Common diseases which present a high frequency of niacin deficiency: alcoholism, anorexia nervosa, HIV infection, gastrectomy, malabsorptive disorders, certain cancers and their associated treatments.[30]

Vitamin D

Since Vitamin D is a fat soluble vitamin it cannot be added to a wide variety of foods. Foods that it is commonly added to are margarine, vegetable oils and dairy products.[32] During the late 1800s, after the discovery of curing conditions of scurvy and beriberi had occurred, researchers were aiming to see if the disease, later known as rickets, could also be cured by food. Their results showed that sunlight exposure and cod liver oil were the cure. It was not until the 1930s that vitamin D was actually linked to curing rickets.[33] This discovery led to the fortification of common foods such as milk, margarine, and breakfast cereals. This took the astonishing statistics of approximately 80-90% of children showing varying degrees of bone deformations due to vitamin D deficiency to being a very rare condition.[34]

Risk factors for vitamin D deficiencies include:

  • In infants, being exclusively or primarily breast-fed
  • Dark skin
  • Living in cold climates and having little sun exposure
  • Being elderly
  • Covering all or almost all of one's skin while outdoors
  • Liberal use of high-SPF sunscreens
  • Fat malabsorption syndromes
  • Inflammatory bowel diseases
  • Obesity [35]

The current RDA for infants aged 0–6 months is 10 µg (400 International Units (IU))/day and for adults over 19 years of age it is 15 µg (600 IU)/day.[35]

Diseases associated with a vitamin D deficiency include rickets, osteoporosis, and certain types of cancer (breast, prostate, colon and ovaries). It has also been associated with increased risks for fractures, heart disease, type 2 diabetes, autoimmune and infectious diseases, asthma and other wheezing disorders, myocardial infarction, hypertension, congestive heart failure, and peripheral vascular disease.[34]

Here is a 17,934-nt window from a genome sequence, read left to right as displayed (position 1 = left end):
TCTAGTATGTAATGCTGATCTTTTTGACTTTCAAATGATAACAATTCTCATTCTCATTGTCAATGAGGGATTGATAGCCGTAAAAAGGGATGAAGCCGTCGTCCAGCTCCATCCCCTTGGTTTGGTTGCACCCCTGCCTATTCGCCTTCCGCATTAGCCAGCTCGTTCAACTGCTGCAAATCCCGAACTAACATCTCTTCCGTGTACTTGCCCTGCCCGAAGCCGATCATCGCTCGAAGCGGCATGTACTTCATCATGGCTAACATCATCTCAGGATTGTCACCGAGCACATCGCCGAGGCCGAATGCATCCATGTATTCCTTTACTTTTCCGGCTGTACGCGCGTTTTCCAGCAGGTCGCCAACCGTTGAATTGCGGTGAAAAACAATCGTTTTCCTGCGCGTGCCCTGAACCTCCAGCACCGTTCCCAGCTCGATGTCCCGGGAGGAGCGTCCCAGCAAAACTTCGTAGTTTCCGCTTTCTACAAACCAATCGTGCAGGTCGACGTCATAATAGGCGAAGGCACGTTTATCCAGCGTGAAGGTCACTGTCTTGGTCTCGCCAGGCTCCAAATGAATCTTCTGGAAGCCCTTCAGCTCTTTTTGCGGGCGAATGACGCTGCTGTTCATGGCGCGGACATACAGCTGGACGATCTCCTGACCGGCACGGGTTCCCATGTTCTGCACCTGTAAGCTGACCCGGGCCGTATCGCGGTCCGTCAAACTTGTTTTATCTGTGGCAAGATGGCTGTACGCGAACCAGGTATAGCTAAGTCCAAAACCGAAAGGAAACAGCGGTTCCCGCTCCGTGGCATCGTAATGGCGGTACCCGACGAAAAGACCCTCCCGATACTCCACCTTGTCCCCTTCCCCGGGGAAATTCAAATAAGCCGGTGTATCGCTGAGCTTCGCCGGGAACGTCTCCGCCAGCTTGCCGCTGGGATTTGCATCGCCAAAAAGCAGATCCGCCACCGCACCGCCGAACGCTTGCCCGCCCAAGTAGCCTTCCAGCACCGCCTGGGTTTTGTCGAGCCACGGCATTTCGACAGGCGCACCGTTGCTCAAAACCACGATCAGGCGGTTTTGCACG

Main article: Water fluoridation

Although fluoride is not considered an essential mineral, it is seen as crucial in prevention of tooth decay and maintaining adequate dental health.[36] In the mid-1900s it was discovered that towns with a high level of fluoride in their water supply was causing the residents' teeth to have both brown spotting and a strange resistance to dental caries. This led to the fortification of water supplies with fluoride with safe amounts to retain the properties of resistance to dental caries but avoid the staining cause by fluorosis (a condition caused by a fluoride toxicity).[37]

The tolerable upper intake level (UL) set for fluoride ranges from 0.7 mg/day for infants aged 0–6 months and 10 mg/day for adults over the age of 19.

Conditions commonly associated with fluoride deficiency are dental caries and osteoporosis.[36]


Some other examples of fortified foods:

Fortification for body building

Despite having some scientific basis, but with controversial ethics, is the science of using foods and food supplements to achieve a defined health goal. A common example of this use of food supplements is the extent to which body builders will use amino acid mixtures, vitamins and phytochemicals to enhance natural hormone production, increase muscle and reduce fat. The literature is not concrete on an appropriate method for use of fortification for body builders and therefore may not be recommended due to safety concerns.[42]

Fortification for medical treatment

There is interest in the use of food supplements in established medical conditions. This nutritional supplementation using foods as medicine (nutraceuticals) has been effectively used in treating disorders affecting the immune system up to and including cancers.[43] This goes beyond the definition of "food supplement", but should be included for the sake of completeness.

See also


  1. ^ a b c d World Health Organization and Food and Agriculture Organization of the United Nations Guidelines on food fortification with micronutrients. 2006 [cited on 2011 Oct 30].
  2. ^ Micronutrient Fortification of Food: Technology and Quality Control
  3. ^ a b Liyanage, C.; Hettiarachchi, M. (2011). "Food fortification" (PDF). Ceylon Medical Journal 56 (3): 124–127. PMID 22164753. doi:10.4038/cmj.v56i3.3607. 
  4. ^ Darnton-Hill, E (1998). "Overview: Rationale and elements of a successful food-fortification programme". FOOD AND NUTRITION BULLETIN (United Nations University) 19 (2): 92–100. 
  5. ^ Darnton-Hill, E (1998). "Overview: Rationale and elements of a successful food-fortification programme" (PDF). FOOD AND NUTRITION BULLETIN (United Nations University) 19 (2): 92–100. 
  6. ^
  7. ^ Food Safety Network. Food Fortification. 2011 [cited 2011 Oct 30]. Available from:
  8. ^ Bruno Waterfield (24 May 2011). "Marmite made illegal in Denmark". The Telegraph.